BOSTON — The highest court in Massachusetts is being asked to step in to help manage a state drug lab scandal that threatens to derail thousands of criminal cases.
The American Civil Liberties Union of Massachusetts is asking the Supreme Judicial Court to find that all defendants whose cases were handled by former state chemist Annie Dookhan have a presumptive right to have their sentences put on hold while motions for new trials are pending. One of the justices will decide whether to refer the ACLU request on to the full court.
Dookhan, 35, has pleaded not guilty to obstruction of justice and other charges for allegedly faking test results and tampering with evidence at the now-closed Hinton State Laboratory Institute in Boston.
The Supreme Judicial Court is scheduled to hear two cases next month in which Essex County prosecutors are asking the court to clarify whether judges or special magistrates appointed to handle Dookhan cases have the right to put a defendant's sentence on hold and release him from jail before his motion for a new trial is decided.
Prosecutors from District Attorney Jonathan Blodgett's office argue that normally, judges are required to decide whether a defendant is entitled to a new trial before ruling on a request to put a sentence on hold and to release a defendant while awaiting the new trial.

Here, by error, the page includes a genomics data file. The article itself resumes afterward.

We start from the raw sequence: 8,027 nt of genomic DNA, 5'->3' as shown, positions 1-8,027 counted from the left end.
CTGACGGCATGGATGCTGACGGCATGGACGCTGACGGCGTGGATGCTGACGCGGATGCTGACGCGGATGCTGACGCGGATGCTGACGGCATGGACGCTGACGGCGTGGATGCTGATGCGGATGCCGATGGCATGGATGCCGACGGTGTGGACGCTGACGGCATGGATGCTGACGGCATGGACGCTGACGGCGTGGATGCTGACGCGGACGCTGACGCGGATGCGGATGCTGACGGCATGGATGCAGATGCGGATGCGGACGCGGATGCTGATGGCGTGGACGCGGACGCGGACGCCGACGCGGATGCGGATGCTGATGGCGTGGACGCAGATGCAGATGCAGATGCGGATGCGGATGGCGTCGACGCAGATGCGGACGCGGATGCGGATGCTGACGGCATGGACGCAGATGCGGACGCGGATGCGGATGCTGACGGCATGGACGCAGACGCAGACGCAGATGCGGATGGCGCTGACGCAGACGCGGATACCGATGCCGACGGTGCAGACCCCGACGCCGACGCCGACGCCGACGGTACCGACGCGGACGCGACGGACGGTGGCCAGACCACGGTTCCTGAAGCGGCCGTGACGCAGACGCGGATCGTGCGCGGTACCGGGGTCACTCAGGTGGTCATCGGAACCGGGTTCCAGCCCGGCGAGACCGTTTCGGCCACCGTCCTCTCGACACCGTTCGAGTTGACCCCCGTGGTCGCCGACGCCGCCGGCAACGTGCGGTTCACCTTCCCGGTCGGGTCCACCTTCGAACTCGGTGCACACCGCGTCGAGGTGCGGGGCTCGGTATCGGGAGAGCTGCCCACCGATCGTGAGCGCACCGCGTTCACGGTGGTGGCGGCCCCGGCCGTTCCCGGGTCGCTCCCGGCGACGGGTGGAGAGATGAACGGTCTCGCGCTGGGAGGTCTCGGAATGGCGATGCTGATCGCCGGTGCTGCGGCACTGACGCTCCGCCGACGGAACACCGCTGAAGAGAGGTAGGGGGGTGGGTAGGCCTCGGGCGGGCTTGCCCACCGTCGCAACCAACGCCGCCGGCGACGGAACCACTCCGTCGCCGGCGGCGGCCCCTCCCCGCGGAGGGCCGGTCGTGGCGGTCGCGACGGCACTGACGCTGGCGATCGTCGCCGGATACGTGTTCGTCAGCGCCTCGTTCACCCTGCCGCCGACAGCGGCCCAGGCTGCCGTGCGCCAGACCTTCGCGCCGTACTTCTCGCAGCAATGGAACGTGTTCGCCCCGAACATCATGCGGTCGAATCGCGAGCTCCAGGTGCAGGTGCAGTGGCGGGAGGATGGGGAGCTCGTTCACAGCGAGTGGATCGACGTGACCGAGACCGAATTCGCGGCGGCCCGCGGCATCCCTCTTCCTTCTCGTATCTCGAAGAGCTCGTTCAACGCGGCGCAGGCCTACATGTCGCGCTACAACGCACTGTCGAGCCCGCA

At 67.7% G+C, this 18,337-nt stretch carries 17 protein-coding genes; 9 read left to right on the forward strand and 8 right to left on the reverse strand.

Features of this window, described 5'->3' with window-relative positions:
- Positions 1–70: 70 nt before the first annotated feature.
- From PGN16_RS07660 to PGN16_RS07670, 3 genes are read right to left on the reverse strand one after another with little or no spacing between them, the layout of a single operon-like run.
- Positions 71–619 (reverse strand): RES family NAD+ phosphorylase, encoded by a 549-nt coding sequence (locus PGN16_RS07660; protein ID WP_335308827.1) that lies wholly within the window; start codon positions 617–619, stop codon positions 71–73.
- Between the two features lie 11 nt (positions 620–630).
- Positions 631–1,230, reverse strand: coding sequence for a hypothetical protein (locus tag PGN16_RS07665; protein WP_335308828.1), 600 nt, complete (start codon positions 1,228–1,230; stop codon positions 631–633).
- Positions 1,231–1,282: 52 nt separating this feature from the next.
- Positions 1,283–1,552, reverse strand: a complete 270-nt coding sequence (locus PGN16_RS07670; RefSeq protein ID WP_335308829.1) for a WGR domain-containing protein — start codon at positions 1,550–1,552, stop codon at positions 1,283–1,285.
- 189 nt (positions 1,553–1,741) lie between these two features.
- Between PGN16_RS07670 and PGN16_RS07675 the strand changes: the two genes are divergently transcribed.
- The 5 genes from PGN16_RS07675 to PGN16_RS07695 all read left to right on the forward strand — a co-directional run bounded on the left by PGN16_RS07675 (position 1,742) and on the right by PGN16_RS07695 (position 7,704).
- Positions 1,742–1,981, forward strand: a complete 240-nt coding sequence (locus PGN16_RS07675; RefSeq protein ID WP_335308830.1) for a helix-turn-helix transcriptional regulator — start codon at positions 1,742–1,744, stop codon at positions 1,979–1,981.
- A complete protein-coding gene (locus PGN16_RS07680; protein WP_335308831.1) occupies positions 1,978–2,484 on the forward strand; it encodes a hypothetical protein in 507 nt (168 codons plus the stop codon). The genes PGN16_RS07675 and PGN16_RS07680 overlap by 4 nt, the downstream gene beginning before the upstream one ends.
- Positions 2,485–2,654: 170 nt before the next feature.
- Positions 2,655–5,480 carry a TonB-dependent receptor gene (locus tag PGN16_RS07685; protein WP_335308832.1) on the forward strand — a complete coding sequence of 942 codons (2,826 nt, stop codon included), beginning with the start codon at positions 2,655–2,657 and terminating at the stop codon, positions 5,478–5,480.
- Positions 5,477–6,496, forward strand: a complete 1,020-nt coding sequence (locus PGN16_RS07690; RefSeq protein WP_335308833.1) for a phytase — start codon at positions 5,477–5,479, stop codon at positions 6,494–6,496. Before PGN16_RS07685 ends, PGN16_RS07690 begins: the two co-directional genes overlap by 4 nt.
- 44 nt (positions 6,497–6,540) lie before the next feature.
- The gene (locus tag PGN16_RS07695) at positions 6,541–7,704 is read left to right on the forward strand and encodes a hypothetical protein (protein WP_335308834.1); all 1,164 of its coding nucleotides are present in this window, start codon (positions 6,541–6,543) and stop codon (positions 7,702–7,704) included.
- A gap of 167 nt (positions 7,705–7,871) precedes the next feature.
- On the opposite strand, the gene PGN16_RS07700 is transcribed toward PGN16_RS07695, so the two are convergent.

"What we're doing is seeking clarification as to procedures set up by the Superior Court for these cases," said Carrie Kimball Monahan, a spokeswoman for Blodgett.
"This Hinton lab case is unprecedented," she said. "No other defendant is entitled to seek a stay of execution of sentence pending a ruling on a new trial motion, and therefore we are asking the SJC if that is permissible."
The ACLU, which is representing both defendants in the two cases to be heard by the SJC, has asked Justice Margot Botsford to ask the high court to answer broader questions about how the lower courts have handled the Dookhan cases since the alleged misconduct became public in August. Botsford is expected to make a decision within the next week, the ACLU said.
"We think there should be a presumption that the sentences in these cases be stayed and a presumption that the people affected will get new trials," said Matthew Segal, the ACLU's legal director.
In many cases, magistrates appointed to hear the Dookhan cases have agreed to place sentences on hold and have released defendants on bail while their motions for new trials make their way through the court system.
But Blodgett has challenged that procedure and argues that defendants Shubar Charles and Hector Milette should continue serving their sentences until their new trial motions are decided.
The ACLU is asking for the SJC to get involved in the process and offer guidance to the lower courts on how to handle the large volume of cases being challenged because of Dookhan's alleged actions.
While state officials estimate that Dookhan worked on more than 34,000 cases during her nine years at the lab, the state's public defender agency estimates that thousands more cases handled by other chemists could be affected because an investigation showed problems with oversight, management and protocols at the lab.
"The sheer volume of the scandal is affecting the due process rights of people waiting in a line of thousands to get hearings," Segal said.